Bacteria that could cause severe pneumonia (Legionnaires’ disease) may be lurking in your water heater or geyser, a new study at Stellenbosch University (SU) found.
“Our research highlights the connection between heating regimes (when and for how long a heater is switched on) and the increase in Legionella, specifically the pathogenic species L. pneumophila, in water heaters (called geysers in South Africa),” says Dr Wendy Stone from SU’s Water Institute. She conducted the interdisciplinary study with colleagues from the Institute for Biomedical Engineering and two departments in the Faculty of Engineering at SU.
In the study, which was published recently in the academic journal Energy for Sustainable Development, the researchers set out to determine whether horizontal electric water heaters or geysers (common in most South African households) provide an environment that is conducive to the growth of Legionella, which thrive at temperatures from 37 to 42°C.
Stone says that in South Africa there is no information about the prevalence of Legionella in domestic water heaters, which normally heat water to 65°C. However, since temperatures as low as 40°C are considered sufficient for user satisfaction, many users who struggle financially choose to operate at a lower temperature or turn off their water heaters to save money.
To determine the presence of Legionella, the researchers cut open water heaters shortly after they had failed mechanically and collected samples and biofilm (i.e. established communities of bacterial microorganisms) scrapings from inside the heaters. They also separately used microbiological techniques to assess the presence of Legionella at the point-of-use in the tap water from five active heaters, which they compared to cold water from the same source as a control.
According to Stone, the bacterial concentrations in the plumbing between the water heater and the taps were as much of a concern as those in the heater tank.
The researchers also developed a thermal model of a horizontal heater to simulate stratification of the warm water and to determine the velocity fields which influence the motion and growth of Legionella. Two flow conditions were simulated: (1) no flow into the heater, and (2) 5 L per min flow into (and out of) the heater.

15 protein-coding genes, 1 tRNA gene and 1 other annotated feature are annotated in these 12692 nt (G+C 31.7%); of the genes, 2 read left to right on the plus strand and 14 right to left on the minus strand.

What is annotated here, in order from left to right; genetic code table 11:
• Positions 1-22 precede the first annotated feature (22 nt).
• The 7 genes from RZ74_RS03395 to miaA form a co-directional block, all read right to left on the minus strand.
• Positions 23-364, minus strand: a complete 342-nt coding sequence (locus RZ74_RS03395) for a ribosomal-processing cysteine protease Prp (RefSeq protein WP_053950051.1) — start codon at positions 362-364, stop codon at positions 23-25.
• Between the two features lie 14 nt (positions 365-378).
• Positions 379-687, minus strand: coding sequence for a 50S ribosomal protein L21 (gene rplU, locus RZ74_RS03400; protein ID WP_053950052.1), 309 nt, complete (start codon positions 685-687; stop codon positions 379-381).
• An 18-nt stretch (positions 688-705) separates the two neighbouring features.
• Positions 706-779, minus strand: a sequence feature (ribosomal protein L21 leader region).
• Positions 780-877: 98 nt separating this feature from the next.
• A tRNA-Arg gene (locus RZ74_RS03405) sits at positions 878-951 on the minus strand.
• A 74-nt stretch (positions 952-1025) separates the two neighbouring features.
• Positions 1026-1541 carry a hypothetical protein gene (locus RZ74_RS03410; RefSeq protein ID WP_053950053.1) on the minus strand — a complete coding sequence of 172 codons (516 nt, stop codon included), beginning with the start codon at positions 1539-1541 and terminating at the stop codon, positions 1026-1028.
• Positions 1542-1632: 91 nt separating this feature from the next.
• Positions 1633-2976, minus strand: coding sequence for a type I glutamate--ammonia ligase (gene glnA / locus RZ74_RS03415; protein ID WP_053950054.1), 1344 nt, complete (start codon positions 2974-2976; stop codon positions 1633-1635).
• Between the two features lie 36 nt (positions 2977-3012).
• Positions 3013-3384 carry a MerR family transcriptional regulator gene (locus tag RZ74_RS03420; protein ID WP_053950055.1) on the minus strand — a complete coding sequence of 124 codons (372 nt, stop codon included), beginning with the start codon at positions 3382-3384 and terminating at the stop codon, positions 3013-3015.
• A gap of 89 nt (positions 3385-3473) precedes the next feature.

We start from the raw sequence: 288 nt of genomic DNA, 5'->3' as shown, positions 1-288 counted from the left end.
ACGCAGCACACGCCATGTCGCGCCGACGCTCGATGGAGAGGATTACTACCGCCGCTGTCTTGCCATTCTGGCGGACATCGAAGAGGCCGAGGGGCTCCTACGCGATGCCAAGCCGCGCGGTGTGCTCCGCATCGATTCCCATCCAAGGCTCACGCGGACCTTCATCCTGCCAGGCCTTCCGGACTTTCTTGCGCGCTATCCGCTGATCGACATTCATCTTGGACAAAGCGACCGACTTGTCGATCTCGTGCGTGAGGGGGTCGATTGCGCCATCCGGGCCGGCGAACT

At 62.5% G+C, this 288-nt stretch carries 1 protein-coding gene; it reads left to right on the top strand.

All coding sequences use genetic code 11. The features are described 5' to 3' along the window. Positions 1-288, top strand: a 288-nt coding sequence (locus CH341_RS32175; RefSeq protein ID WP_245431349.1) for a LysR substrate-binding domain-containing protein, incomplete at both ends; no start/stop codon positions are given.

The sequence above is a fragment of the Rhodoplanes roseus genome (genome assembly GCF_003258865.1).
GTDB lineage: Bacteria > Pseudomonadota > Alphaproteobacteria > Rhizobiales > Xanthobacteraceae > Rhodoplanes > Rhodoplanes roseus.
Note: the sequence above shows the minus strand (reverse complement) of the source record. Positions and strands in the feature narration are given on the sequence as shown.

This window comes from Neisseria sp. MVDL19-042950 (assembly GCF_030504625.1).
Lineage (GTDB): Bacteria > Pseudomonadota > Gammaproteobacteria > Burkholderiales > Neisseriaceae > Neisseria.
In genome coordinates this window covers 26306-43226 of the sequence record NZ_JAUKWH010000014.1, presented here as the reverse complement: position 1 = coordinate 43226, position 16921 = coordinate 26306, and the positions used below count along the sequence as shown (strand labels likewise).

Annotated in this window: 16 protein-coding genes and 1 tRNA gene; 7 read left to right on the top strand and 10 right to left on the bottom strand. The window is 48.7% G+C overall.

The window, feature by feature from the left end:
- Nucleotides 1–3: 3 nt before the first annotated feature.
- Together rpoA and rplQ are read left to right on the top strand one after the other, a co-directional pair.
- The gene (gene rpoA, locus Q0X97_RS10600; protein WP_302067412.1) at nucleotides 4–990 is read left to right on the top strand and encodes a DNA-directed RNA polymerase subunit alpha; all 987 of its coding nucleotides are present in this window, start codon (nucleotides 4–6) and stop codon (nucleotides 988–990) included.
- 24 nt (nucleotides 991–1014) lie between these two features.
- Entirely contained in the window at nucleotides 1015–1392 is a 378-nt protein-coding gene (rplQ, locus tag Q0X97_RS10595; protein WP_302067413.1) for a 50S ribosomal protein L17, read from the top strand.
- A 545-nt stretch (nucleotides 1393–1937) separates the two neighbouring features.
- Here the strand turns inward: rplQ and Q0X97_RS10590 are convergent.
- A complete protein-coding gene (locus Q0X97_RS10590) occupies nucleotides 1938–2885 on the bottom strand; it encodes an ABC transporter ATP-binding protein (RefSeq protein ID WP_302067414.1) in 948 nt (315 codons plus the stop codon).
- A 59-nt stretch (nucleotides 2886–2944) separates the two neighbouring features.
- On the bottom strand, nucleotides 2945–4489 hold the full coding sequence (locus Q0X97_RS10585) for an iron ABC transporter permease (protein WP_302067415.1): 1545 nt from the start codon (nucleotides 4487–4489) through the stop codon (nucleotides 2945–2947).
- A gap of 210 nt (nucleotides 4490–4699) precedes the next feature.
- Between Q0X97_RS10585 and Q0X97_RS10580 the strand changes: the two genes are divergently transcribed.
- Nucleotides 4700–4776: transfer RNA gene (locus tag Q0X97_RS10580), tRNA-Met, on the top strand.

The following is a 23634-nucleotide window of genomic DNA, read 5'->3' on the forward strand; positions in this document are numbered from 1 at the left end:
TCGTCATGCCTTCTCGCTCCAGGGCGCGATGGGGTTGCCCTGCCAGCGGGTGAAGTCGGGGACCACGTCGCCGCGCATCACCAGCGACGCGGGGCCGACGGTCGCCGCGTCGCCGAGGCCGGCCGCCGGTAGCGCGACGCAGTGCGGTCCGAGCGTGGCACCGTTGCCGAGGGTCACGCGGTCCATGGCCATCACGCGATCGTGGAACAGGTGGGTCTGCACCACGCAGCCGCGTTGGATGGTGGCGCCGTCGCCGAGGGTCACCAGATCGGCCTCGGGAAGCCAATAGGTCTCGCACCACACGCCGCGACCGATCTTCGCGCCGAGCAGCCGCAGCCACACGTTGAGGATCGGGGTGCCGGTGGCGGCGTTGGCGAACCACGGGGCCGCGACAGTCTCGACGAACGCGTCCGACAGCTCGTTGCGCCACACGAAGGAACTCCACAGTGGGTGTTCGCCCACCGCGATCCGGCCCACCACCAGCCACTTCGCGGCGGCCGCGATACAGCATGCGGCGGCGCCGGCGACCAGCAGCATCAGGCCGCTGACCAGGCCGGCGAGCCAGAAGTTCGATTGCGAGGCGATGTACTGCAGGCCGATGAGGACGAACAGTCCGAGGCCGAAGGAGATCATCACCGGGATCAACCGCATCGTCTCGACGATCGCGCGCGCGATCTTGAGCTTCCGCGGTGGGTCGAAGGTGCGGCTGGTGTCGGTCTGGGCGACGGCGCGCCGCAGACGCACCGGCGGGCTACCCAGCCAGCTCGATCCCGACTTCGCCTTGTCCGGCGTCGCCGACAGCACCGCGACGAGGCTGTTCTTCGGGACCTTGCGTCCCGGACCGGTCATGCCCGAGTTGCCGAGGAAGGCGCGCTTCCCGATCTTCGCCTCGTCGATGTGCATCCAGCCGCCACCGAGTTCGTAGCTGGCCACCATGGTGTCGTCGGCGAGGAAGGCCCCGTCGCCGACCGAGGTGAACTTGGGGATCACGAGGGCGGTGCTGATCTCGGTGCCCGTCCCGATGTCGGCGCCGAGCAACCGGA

“Our results show that the lower surfaces of the heater remaining at temperatures below 45°C create an ideal environment for Legionella growth,” says Stone.
“The cold tap showed noLegionella during quantification, suggesting that the heater provides the temperatures necessary to stimulate growth, either within the heater or in the distribution system directly downstream of the heater.
“The heater and its hot water distribution system could be creating ideal temperatures for the growth of the Legionella.”
Stone says the decreasing temperature in the pipes leading away from the heater will ensure the existence of a thermally optimal environment in which the bacteria can grow. She adds that these biofilms will periodically be exposed to high temperatures during usage events like taking a shower or bath or when washing hands, the face or dishes, which may lead to sterilization, if the outlet temperatures are high enough.
“The average outlet temperatures in schedule-controlled heaters are typically lower than those in heaters on thermostat control (when the geyser switches on to heat up as soon as it gets below a specific temperature) only. The short exposure times to higher temperatures during usage events may not be enough to prevent Legionella survival in the piping system.
“While the models and data from inside heaters provide information about this specific area, as well as relative Legionella presence within the heaters, the true epidemiological impact lies in the bacteria that reach household taps.”
Stone points out that for healthy individuals, the risk of Legionella infection by the low bacterial concentrations found in taps is slim to none. However, the WHO identifies pulmonary illness and weak immune systems as important risk factors in contracting Legionellosis, she adds.
Stone says because the symptoms of Legionellosis can often be confused with more common forms of pneumonia, the extent of the disease may be significantly underreported in South Africa since few people are aware of it, and it’s likely hidden by TB and all the other medical crises associated with compromised immunity. The exact impact, especially on individuals with weak immune systems, is simply unknown.
“Given that Legionella were detected in the water heaters, we plan to do more work to establish the health impact.”
According to Stone, the mode of infection is via water droplet inhalation, for example when taking a shower or a bath or washing the face at the sink, and not through ingestion.
“This research thus informs us that we can mitigate the risk by regulating our water heaters better, and indicates no risk of contracting Legionellosis from drinking tap water.”
As to how the risk of infection can be reduced, she says water distribution system design, water heater temperature settings and switching habits play a critical role in minimizing the risk of Legionella growth.
“Building and testing models to understand and regulate the places where the bacteria grow can assist with the management of these burdens, through simple shifts in engineering and habits,” she adds.
SOURCE: Stone, W., et al. A potential source of undiagnosed Legionellosis: Legionella growth in domestic water heating systems in South Africa. Energy for Sustainable Development Vol 48 (2019): 130–138.
By Dr Alec Basson, Science writer for Stellenbosch University